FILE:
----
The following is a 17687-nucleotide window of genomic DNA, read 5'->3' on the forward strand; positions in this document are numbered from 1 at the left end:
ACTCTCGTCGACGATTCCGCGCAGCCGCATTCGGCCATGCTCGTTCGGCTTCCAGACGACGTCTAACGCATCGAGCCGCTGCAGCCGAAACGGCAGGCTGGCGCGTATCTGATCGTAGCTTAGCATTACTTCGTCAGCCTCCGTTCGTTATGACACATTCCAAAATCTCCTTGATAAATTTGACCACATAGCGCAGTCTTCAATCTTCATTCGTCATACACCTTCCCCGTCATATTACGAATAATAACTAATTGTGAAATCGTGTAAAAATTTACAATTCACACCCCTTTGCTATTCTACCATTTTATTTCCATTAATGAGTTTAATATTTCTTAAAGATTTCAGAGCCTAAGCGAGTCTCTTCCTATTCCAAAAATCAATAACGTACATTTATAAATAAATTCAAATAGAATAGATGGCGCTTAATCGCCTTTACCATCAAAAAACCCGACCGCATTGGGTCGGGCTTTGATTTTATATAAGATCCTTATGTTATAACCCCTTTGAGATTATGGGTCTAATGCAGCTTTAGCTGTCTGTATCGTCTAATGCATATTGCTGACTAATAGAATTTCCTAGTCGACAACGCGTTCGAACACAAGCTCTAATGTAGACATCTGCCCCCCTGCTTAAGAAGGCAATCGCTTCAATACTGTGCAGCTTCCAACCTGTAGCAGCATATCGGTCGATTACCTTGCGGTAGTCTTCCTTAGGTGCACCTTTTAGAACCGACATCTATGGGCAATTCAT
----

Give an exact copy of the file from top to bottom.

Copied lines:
The following is a 17687-nucleotide window of genomic DNA, read 5'->3' on the forward strand; positions in this document are numbered from 1 at the left end:
ACTCTCGTCGACGATTCCGCGCAGCCGCATTCGGCCATGCTCGTTCGGCTTCCAGACGACGTCTAACGCATCGAGCCGCTGCAGCCGAAACGGCAGGCTGGCGCGTATCTGATCGTAGCTTAGCATTACTTCGTCAGCCTCCGTTCGTTATGACACATTCCAAAATCTCCTTGATAAATTTGACCACATAGCGCAGTCTTCAATCTTCATTCGTCATACACCTTCCCCGTCATATTACGAATAATAACTAATTGTGAAATCGTGTAAAAATTTACAATTCACACCCCTTTGCTATTCTACCATTTTATTTCCATTAATGAGTTTAATATTTCTTAAAGATTTCAGAGCCTAAGCGAGTCTCTTCCTATTCCAAAAATCAATAACGTACATTTATAAATAAATTCAAATAGAATAGATGGCGCTTAATCGCCTTTACCATCAAAAAACCCGACCGCATTGGGTCGGGCTTTGATTTTATATAAGATCCTTATGTTATAACCCCTTTGAGATTATGGGTCTAATGCAGCTTTAGCTGTCTGTATCGTCTAATGCATATTGCTGACTAATAGAATTTCCTAGTCGACAACGCGTTCGAACACAAGCTCTAATGTAGACATCTGCCCCCCTGCTTAAGAAGGCAATCGCTTCAATACTGTGCAGCTTCCAACCTGTAGCAGCATATCGGTCGATTACCTTGCGGTAGTCTTCCTTAGGTGCACCTTTTAGAACCGACATCTATGGGCAATTCAT